According to statistics from the Multiple Listing Service (MLS) used by most Realtors, 104 Middlesex County dwellings were sold in 2008, a decrease of 41 units or 28 percent, said Middlesex resident Frank Johnson, an associate broker with Frank Hardy Inc. and principal broker of E.L. Hamm Real Estate in Virginia Beach.
In 2008, home sales in Middlesex totaled $37.1 million—that’s $21.4 million less than 2007 when residential sales topped $58.5 million, according to MLS statistics.
Land sales in 2008 tallied $4.03 million in Middlesex, a drop of $37,700 from 2007.
Overall combined sales of homes and land declined in Middlesex from $63.7 million in 2007, to $42.8 million in 2008. That’s a decrease of 28 percent and about $20.8 million, according to MLS.
Among those who started building last year is Harlan Mason of Hanover. He started his family’s country home in Deltaville in August, 2008. Mason is doing much of the construction himself, working on weekends with his son Blake, and subcontracting out the rest.
Mason, a financial process manager, seems to have timed his construction right. “Lumber is a little cheaper and there are plenty of people looking for work. I’ve gotten some good bids,” he said.
Not much real estate is moving in the “second homes” and “vacation homes” market, said Johnson. “Sellers are remaining pretty stubborn and they don’t have to sell. There is no real urgency.”
Vacation and second homes are often bought with discretionary funds, explained Johnson. “Some homes are an investment and those owners are looking for a return and can wait a couple of years if necessary,” he said.
Johnson added there seems to be some home sales in Gloucester in prices ranging up to about $300,000. And there is “a little movement” over $1.5 million, but that middle ground is somewhat stagnant, he said.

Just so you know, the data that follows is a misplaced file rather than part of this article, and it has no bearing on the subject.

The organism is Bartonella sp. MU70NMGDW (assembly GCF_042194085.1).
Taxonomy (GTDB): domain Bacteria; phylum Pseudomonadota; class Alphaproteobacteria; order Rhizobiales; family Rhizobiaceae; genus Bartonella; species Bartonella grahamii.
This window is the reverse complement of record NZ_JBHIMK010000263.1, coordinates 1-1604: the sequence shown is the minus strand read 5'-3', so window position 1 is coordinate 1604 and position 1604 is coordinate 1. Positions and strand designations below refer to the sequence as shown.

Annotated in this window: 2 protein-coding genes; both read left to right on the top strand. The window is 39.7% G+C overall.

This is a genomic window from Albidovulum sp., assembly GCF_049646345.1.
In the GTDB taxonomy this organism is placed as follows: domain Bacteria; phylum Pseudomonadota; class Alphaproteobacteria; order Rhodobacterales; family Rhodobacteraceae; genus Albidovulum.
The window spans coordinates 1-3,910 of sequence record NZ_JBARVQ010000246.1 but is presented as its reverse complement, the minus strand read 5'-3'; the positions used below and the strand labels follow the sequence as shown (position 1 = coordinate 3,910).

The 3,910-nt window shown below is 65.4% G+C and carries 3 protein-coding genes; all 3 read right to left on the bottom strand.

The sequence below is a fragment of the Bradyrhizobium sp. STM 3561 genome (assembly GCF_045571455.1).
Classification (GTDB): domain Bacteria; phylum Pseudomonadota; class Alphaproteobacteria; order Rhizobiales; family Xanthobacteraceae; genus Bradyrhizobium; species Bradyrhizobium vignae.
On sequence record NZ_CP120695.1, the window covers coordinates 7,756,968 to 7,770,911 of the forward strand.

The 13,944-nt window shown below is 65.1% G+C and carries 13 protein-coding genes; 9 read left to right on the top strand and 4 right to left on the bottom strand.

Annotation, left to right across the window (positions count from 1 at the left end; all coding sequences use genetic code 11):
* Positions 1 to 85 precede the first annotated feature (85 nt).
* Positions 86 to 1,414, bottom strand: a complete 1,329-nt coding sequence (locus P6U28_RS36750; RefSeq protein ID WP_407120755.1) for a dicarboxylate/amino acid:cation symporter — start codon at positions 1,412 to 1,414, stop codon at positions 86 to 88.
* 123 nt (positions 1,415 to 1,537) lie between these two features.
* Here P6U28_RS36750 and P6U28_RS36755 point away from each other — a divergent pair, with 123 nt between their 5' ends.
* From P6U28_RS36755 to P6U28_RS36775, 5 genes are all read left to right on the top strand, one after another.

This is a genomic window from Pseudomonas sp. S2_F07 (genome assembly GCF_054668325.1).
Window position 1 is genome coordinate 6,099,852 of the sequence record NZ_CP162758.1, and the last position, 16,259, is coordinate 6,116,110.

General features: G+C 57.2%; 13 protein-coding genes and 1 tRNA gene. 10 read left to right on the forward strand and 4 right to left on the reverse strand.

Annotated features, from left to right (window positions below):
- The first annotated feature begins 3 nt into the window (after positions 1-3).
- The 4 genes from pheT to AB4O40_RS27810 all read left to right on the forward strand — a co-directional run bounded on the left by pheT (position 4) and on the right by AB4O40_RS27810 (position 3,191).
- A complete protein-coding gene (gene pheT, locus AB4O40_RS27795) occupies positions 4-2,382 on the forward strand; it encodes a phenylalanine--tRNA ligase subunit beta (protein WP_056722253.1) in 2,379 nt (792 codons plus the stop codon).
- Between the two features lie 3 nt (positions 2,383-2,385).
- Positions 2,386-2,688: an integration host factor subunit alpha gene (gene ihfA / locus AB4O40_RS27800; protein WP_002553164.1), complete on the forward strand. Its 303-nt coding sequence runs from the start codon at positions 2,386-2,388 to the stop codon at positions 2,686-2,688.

While there is a buyers market for some primary residences, “it’s not a buyers market in the Middlesex area,” said Johnson. “The primary residences around here don’t turn over very much.”
Nationwide, the gloomy real estate picture is paramount in California, Florida, and Michigan, which lead the nation in foreclosures, he said. “It’s not as bad here. We don’t see as many foreclosures around here as in some parts of the country.”
Home sales in Richmond have remained strong in some pockets, including the west end, he noted.
Johnson echoed a sentiment from the movie “Gone With the Wind” that land endures. “Real estate won’t go zero,” he said. “You can still plant a garden on it. That’s the beauty of real estate, it will be back and gives you a place to go. You can touch it and feel it.”
What effect declining home starts and values will have on Middlesex County real estate tax revenues is uncertain, said county administrator Charles Culley. Real estate and personal property taxes generate 70 percent of county tax revenues, he noted.
Personal property tax revenues also could be down, said Culley. The value of motor vehicles will decrease because they are a year older, said Culley, and not many new vehicles were bought in 2008.